My hunch is that Superintendent Rafferty would approve of Professor Vedder’s suggestion.  Close down the ed schools, teach teachers the way we teach everybody else.

My hunch is that somewhere at the back of this conservative ire is a feeling that education schools have become the domain of the academic left.  On many campuses, not only do education schools represent a different sort of student, they often also represent a dwindling redoubt of the unapologetic academic left.

Are there other reasons why smart conservatives feel such virulent distaste for ed schools?





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  1. I would actually agree with Mr. Vedder about doing away with undergraduate Education colleges, but I seriously doubt that he would enjoy my company. You see, I think Education studies should be graduate level work. Just as aspiring lawyers and doctors don’t major in law or medicine but must wait until grad school to tackle those studies, I think aspiring teachers should first do their undergrad studies in whatever subject they wish to teach, then learn the educator’s craft at grad school. After all, teachers are at least as important to our society as lawyers and doctors. Their training should be just as rigorous. I also think teachers should be making money equal to what doctors and lawyers do. And, they should enjoy the same amount of prestige.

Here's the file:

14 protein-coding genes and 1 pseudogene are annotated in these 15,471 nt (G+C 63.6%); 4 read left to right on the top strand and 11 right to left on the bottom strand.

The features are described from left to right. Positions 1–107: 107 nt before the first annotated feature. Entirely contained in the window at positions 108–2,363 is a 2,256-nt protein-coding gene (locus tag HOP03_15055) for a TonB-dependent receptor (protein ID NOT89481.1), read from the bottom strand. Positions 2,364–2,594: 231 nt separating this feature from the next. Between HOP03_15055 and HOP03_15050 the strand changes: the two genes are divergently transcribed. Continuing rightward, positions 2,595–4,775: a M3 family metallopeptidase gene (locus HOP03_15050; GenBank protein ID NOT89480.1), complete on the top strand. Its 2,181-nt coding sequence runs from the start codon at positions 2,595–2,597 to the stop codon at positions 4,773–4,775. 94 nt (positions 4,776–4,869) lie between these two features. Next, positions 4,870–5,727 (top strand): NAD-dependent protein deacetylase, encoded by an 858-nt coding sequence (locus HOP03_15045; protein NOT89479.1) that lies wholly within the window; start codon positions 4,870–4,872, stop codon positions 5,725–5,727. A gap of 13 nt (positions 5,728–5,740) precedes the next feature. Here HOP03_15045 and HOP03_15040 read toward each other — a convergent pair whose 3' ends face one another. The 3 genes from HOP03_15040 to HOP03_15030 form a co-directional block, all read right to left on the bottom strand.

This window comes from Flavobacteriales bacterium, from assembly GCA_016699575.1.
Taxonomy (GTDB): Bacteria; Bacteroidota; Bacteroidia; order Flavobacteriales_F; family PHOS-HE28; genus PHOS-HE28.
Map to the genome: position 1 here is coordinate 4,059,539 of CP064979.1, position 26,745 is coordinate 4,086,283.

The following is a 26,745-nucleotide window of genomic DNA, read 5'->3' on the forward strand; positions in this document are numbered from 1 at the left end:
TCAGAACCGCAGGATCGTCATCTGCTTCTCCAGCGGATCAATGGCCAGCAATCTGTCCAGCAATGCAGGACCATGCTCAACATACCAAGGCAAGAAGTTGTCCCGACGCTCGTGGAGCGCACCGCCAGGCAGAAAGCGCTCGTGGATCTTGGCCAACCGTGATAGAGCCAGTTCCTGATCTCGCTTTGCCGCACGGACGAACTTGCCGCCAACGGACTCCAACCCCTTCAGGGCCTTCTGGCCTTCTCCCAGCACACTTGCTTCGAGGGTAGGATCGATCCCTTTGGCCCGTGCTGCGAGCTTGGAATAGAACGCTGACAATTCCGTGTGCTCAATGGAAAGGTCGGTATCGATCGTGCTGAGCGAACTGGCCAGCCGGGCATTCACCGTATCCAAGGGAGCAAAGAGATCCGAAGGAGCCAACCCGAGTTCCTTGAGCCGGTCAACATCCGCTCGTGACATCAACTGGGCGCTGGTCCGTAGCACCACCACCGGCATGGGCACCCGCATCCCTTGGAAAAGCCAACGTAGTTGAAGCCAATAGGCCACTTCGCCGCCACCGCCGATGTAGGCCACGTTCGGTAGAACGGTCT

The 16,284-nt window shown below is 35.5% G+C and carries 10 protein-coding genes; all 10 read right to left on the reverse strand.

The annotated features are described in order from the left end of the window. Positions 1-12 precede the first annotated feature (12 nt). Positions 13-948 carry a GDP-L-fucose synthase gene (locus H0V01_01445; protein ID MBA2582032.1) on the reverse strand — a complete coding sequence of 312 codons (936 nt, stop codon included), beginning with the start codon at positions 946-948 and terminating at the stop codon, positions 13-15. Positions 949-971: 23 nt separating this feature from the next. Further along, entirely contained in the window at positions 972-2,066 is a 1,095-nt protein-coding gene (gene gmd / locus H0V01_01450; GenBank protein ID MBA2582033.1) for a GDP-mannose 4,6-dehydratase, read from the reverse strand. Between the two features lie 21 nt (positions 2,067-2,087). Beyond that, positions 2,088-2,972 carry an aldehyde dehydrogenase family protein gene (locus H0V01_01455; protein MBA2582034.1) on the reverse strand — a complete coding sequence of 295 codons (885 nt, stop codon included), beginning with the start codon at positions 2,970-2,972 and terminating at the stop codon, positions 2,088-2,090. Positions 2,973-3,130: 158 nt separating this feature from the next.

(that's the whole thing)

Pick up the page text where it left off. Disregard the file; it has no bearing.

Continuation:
Yeah, I don’t think Mr. Vedder would like me very much.

  2. On Rafferty: YES, he had plenty of vitriol for Ed schools, especiallyTC. However, he is a *bit* different in that he also was a big advocate for the teaching profession and for treating teachers as professionals, a stance that has become rare among people who otherwise might gravitate toward his ideas

    • Good point. And a perplexing one. I assume a good bit of the anti-ed-school animus comes from a desire to undermine the professional status of teachers. But Rafferty did not share that desire. So why did he have such a beef with TC and other educational “hierophants?”

  3. I graduated with a teaching degree a few years ago. The problem, as I saw, was twofold. First, the Gen Ed classes are way too easy. I know that this is a big problem in all majors, but in teaching there are bigger consequences because they take they limited subject knowledge to the classroom. For example, at my university I only needed to take one entry level class in a life science of my choice and one in a physical science of my choice. So it’s easy to get a teaching degree without taking biology 101 or astronomy 101. That gives creationist teachers an easy way to earn a degree at a secular university without their beliefs ever being challenged.

    The second problem is that the people who opt for education majors tend not to be the most academically gifted. I know lots of my peers would insist otherwise, but it’s true. I’ve read that the central problem is that education used to attract the smartest female students, and over time as women gained greater opportunities, the smartest women opted for more challenging fields. That rings true to me. (BTW, the percentage of females to males in my classes was overwhelming. It wasn’t unusual to have a class with 4 men and 24 women.) Vedder’s idea would screen out a large number of these students, which would make for a smaller pool of teachers in the workforce, and that would have its own negative consequences.

  1. Ed Schools and the Perversion of Teaching | I Love You but You're Going to Hell